Continuity in Architecture 1:500 Bollington Site model by Will Priest

Will recently completed this working site model of an area of Bollington made from a CNC routed block of Mahogany. Once the CNC job was completed will spend several hours hand finishing details such as the building footprints and road details.

It’s worth considering this aspect when using the CNC route for a wooden model. Even though the bulk of material is removed with the machine there is usually a considerable amount of finishing to be factored in.

Will Priest CNC (5)

“I required a site model to make massing and programme arrangement decisions in relation to the topography and trees on the site. I chose to use the CNC machine because unlike the laser cutter, it allowed me to get smooth contours at the 1:500 scale and as a result decisions could be made at the smaller scale.

Will Priest CNC (9)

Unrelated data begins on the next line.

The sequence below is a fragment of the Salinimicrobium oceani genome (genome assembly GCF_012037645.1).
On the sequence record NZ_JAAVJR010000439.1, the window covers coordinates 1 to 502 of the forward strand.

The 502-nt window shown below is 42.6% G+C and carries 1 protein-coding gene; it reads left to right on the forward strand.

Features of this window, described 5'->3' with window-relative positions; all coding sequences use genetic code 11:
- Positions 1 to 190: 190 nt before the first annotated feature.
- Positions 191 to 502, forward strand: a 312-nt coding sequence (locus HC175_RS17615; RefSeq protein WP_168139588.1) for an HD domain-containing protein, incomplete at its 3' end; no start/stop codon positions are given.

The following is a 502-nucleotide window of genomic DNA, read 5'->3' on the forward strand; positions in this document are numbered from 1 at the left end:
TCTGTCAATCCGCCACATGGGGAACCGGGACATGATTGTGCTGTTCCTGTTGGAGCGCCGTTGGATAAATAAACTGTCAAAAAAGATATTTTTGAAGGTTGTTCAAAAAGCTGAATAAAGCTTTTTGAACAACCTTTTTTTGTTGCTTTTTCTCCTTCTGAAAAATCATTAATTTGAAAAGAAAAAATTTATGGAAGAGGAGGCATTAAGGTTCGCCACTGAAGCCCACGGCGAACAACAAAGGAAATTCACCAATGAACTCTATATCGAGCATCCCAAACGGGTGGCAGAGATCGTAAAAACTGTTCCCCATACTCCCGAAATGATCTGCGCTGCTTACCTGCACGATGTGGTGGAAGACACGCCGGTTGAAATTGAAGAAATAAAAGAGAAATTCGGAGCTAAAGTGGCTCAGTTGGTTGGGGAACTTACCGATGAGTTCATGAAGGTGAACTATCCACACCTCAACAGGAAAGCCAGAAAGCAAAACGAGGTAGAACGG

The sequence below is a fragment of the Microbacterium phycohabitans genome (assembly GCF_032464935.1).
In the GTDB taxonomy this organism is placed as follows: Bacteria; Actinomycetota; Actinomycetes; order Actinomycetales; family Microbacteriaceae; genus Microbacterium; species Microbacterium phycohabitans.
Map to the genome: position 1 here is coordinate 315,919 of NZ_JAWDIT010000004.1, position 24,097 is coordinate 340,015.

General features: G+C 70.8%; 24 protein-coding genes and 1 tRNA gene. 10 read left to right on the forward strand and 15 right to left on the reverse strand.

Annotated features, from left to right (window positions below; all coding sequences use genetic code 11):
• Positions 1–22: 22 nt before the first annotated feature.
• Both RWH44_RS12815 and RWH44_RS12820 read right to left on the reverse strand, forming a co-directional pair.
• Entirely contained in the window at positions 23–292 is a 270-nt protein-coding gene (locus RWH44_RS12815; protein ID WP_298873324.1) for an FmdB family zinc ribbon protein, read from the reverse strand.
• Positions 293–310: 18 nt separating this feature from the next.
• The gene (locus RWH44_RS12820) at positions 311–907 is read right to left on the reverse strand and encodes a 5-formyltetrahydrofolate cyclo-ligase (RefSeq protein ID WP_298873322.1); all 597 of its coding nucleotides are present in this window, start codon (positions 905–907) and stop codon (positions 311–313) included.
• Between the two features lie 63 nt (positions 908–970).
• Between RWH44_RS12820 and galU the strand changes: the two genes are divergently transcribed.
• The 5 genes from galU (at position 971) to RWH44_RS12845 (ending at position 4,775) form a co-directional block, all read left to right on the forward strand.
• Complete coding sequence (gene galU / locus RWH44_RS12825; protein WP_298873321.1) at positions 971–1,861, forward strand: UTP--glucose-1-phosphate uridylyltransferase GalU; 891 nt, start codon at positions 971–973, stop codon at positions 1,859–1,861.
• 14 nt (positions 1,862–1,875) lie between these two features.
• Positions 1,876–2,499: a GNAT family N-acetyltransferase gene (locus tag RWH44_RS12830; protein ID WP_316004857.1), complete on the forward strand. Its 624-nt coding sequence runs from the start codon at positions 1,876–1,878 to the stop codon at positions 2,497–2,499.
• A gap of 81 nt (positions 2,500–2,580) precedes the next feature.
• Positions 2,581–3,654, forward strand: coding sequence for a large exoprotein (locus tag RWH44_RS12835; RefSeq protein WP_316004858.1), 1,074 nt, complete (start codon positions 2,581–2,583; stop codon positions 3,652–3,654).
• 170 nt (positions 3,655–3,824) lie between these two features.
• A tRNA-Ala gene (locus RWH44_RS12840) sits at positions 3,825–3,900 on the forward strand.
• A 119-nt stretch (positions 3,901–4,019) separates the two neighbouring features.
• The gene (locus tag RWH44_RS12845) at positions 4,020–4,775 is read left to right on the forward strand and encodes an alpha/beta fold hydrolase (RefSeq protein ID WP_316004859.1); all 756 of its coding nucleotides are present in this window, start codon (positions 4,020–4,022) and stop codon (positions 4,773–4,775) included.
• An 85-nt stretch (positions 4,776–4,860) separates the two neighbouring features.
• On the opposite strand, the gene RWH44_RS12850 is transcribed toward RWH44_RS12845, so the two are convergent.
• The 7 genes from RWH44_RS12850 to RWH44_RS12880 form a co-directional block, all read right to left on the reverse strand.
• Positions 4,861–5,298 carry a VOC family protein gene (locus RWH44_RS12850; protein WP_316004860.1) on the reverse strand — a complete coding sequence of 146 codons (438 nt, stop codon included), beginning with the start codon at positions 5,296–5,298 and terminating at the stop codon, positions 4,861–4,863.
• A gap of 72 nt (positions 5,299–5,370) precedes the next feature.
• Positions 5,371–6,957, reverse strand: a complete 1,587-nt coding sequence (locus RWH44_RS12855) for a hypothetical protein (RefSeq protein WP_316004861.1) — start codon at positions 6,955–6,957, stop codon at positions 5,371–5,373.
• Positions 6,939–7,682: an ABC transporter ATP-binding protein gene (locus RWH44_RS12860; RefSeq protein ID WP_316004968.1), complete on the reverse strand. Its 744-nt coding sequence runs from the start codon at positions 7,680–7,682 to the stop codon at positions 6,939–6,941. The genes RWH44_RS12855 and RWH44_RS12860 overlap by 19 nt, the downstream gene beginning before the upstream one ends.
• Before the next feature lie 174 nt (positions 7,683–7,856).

It required considerable sanding to remove the CNC excavation lines. For this is started with a low grit sand paper slow working my way up to a fine grit. I used mahogany because it is a hardwood with an attractive grain which gave the model a material connection to the actual wooded site.

Will Priest CNC (16) Will Priest CNC (17)

The trees were an experiment in process. I wanted to recreate the densely wooded appearance on the site with varied tree types. For this I used a variety of modelling trees, brass wire and pieces of bush.”  Will Priest 2016

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Colwyn Bay Conservatorium 1:250 Massing Model by Kristian James

Continuity 5th year student Kristian James produced this 1:250 massing model to outline the existing jumbled mass of buildings enclosing his site. The final model form was refined after careful consideration for the role of the model in his project. As the massing was an indication of form rather than a detailed representation, hand crafted block forms were chosen over detailed engraved or printed inserted models.